Just west of Fox Den Farm in King Township lies the Bancroft Farm, owned and operated by Brian O’Leary who manages a polo boarding facility and the club’s second polo school. Offering a beautiful grass field and an outdoor arena, the Bancroft facilities allow for a “swing” spring and fall season; when conditions on the grass fields are not ideal, but the temperatures are still nice enough to play outdoor. According to the Toronto Polo Club website, “occasionally, when conditions are right, the club has also played snow polo in this arena.” Club Manager Karen White admits that this novelty competition has only happened on one or two occasions. “You need special shoes for that, so we usually do it around the snow polo event at Mont-Tremblant in Quebec [held in March].”
Amid the quiet agricultural countryside, 45 minutes north of Fox Den Farm, are the Alliston facilities, TPC’s third club location. Three fantastic grass fields are surrounded on one side by a row of privately-owned barns and houses. Toronto’s most competitive polo takes place in Alliston with low and medium goal club sign-up and pro-am style tournaments. Games are held on the weekends followed by a traditional Argentine asado or gorgeous Sunday brunch beautifully presented on a series of white linen clad picnic tables.
“We try to offer whatever someone wants to play, we hopefully have it all,” said White. “If you want to play competitive, Alliston has the tournaments, and if you just want to play some fun club chukkers, Fox Den [Farm] has that on Tuesday and Thursday nights. The indoor season is such a great tool for any of our new players. They get a real handle on the game before they get out on the grass. But it’s more casual, it’s more friendly and social. We are hopefully appealing to the demands of what everyone wants.”
The club’s best kept secret however, and the key to their decades long success, boils down to their history of successful youth programs. “We have such a huge influx of young players,” exclaimed White, “which is really helping our club sustain year after year; the young players are coming in and becoming the really good players, and this is happening as older players are stepping back a little bit—we’ve got that regeneration.” Spanning three decades the club boasts a remarkable eight National Interscholastic Championships (1977, 1979, 1984, 1987, 1988, 2006-2008) and one National Intercollegiate Championship in 1980 by TPC members attending York University. In recent years, Western University in London, Ontario, began an intercollegiate team consisting entirely of Toronto Polo Club members. Last year, in only their second year they reached the semifinals of the National Intercollegiate Championship. Meanwhile most recently, Toronto Polo Club’s women’s interscholastic team qualified for the 2017 Girls’ National Interscholastic Championship.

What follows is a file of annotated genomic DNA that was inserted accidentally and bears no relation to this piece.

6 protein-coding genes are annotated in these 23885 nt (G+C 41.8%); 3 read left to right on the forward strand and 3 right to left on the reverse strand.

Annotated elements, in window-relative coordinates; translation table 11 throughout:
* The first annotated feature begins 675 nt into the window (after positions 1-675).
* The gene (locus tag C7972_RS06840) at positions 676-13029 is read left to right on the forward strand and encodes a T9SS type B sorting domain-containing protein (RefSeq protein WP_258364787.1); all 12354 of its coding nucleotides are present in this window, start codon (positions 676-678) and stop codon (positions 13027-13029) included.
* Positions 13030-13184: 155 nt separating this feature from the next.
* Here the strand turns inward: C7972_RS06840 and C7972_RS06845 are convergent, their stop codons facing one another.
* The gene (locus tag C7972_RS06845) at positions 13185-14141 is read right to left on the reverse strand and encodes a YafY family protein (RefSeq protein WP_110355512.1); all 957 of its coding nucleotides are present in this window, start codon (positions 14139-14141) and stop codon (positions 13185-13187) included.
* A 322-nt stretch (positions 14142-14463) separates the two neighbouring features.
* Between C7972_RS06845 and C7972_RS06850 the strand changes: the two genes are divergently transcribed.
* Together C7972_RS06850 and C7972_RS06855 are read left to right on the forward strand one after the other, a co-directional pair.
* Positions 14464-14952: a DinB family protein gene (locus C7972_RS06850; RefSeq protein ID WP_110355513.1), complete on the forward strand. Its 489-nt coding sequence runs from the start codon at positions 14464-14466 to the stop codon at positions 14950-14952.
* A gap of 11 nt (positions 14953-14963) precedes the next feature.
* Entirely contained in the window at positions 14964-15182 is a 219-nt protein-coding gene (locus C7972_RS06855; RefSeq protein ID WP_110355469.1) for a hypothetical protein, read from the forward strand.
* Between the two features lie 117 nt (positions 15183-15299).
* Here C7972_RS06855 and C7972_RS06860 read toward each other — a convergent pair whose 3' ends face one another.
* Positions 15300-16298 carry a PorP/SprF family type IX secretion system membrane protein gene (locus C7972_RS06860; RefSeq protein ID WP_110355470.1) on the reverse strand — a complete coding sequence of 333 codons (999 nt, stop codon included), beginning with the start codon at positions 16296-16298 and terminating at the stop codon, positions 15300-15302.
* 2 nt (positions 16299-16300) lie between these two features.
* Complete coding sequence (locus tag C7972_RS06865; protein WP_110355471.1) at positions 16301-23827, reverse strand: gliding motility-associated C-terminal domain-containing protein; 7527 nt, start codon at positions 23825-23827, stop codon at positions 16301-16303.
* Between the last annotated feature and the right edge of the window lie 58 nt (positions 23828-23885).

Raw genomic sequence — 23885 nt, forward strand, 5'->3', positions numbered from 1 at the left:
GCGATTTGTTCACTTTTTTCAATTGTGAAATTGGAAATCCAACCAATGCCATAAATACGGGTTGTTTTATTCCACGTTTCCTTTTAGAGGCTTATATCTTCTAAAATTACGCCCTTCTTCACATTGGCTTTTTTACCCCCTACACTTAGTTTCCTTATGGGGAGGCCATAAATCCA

Their youthful prowess does not solely exist in the arena however, “Toronto [Polo Club] has been a huge NYTS [(National Youth Tournament Series)] program supporter and have produced an impressive crop of youth polo players!” exclaimed Amanda Snow, USPA Polo Development, LLC Director of Player Development. Avid participants, TPC has hosted a qualifying event every year since the program’s inception and have been the sole source of Canadian representatives for almost every NYTS Championship for the Cecil Smith Cup.
A combination of extensive facilities and an emphasis on cooperation have allowed Toronto Polo Club to mature into a dynamic club, rivaling many Active Member Clubs in the United States. “Diversity is what makes it really interesting for me. We share a common bond and love of the horse and love and respect of the game,” stated Sifton. Their commitment to the development of young players and the recent resurgence of their intercollegiate and interscholastic programs proves youth is the key to sustainability. To learn more about Toronto Polo Club, please visit their website at www.torontopoloclub.com and follow them on Facebook and Instagram (@torontopoloclub).